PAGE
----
Dear Editor, In my last letter to your newspaper I pointed out abuse by the Government and by the Minister Robert Tapaitau of public funds to pay for charter flights primarily for personal enjoyment and political benefit.
I believe this practice has gone unquestioned and unchecked for a long time. Therefore it has become common or acceptable practice by the Government and even by the heads of ministry who have authority to make payments from their respective Ministry budgets.
In fact this practice had become prevalent over the last 10 years under Henry Puna and Mark Brown’s leadership. It is their flagship to holding onto the support of Independent members. Buy their loyalty.
It is also the Government’s mode for infinite campaigning, impressing voters with its might to move flights to islands. When the truth is they are really feeding in the public trough.
It is very clear that we have no mechanism to prevent this from happening and for holding responsible those that are in breach of the rules – one of those being the rule of ambiguous spending.
I know for a fact that heads of ministries never say no to demands from a Minister for such flights, for fear of losing their jobs.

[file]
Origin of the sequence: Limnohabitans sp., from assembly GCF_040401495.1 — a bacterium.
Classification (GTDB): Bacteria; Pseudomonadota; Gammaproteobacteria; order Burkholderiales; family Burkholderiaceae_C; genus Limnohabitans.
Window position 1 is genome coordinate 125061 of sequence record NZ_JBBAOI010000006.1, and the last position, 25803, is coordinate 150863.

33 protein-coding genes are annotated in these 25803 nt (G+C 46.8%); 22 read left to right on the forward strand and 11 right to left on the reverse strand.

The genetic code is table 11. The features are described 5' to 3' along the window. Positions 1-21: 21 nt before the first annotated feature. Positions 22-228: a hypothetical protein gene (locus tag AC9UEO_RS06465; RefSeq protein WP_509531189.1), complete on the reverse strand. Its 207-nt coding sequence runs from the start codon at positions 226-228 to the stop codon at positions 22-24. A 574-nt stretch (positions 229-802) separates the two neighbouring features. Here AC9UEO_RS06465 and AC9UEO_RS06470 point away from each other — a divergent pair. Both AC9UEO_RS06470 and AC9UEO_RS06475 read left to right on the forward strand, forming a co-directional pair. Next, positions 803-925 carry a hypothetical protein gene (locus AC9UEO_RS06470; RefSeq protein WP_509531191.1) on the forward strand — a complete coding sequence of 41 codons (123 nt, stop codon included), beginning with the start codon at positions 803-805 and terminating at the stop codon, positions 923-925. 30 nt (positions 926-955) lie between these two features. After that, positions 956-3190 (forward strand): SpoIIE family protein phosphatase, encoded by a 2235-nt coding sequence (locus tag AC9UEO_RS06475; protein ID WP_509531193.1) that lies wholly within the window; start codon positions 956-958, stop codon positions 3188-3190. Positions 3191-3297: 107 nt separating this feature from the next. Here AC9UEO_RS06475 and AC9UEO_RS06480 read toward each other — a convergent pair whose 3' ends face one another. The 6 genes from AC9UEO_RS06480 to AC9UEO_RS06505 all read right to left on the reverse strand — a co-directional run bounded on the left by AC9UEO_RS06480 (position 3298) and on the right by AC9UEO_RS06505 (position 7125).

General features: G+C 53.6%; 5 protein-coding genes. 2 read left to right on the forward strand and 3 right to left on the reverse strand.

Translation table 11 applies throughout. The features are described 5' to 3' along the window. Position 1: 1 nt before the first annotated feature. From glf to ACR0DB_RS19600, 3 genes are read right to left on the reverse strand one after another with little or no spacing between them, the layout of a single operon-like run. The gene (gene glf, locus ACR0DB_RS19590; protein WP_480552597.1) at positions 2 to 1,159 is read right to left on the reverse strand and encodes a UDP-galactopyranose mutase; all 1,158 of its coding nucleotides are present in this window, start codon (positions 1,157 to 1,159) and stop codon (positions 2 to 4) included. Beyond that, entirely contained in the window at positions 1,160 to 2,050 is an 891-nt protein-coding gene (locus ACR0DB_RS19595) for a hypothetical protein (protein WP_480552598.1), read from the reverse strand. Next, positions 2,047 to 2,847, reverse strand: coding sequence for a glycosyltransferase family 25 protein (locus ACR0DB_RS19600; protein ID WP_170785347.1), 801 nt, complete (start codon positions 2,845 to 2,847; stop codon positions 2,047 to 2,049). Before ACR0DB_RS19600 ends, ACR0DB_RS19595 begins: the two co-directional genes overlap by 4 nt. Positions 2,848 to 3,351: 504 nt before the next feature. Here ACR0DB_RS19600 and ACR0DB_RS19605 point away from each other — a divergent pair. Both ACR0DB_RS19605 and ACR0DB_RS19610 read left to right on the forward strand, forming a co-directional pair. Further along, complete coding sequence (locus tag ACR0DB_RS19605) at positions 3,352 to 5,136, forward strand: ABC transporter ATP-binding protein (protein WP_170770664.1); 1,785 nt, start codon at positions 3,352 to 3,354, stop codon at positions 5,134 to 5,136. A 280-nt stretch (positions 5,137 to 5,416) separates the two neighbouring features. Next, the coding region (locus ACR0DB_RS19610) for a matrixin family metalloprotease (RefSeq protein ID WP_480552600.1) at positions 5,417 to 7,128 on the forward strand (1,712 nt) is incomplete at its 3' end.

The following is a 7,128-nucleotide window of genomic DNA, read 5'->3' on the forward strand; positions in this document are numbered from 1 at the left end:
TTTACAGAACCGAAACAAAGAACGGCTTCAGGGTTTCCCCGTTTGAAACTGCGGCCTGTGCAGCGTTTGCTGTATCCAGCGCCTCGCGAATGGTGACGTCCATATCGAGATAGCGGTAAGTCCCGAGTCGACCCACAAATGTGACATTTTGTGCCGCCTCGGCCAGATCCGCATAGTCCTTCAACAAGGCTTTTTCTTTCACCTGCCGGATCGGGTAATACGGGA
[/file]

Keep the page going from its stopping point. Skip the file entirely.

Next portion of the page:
That sense of being subservient is so ingrained in our public service with no possibility of power resting solely in the head of ministry. It has to be a very exceptionally strong head of ministry to say no.
Last year, the Government chartered a flight to fly Cook Islands Christian Church orometuas to Atiu for its biennial conference.
Minister Robert Tapaitau and his sidekick Mark Ford recruited their favoured of the orometuas, earning the Minister political kudos. Most of the orometuas that flew came from Tongareva, the Minister's constituency.
The Church Secretary confirmed to me that no money was paid by the organisation towards the fares.
I understand the charter to Atiu and back to Rarotonga was paid from the budget of one of Minister Rose Brown’s Ministries or her office support, jointly with funds under Minister Tapaitau's responsibility.
No one ever questioned the legitimacy of the charter. Not a question was also asked of the Cabinet as to why it approved the payments. The question is should the Government pay for the fares of the Omoretuas to attend their own private conference?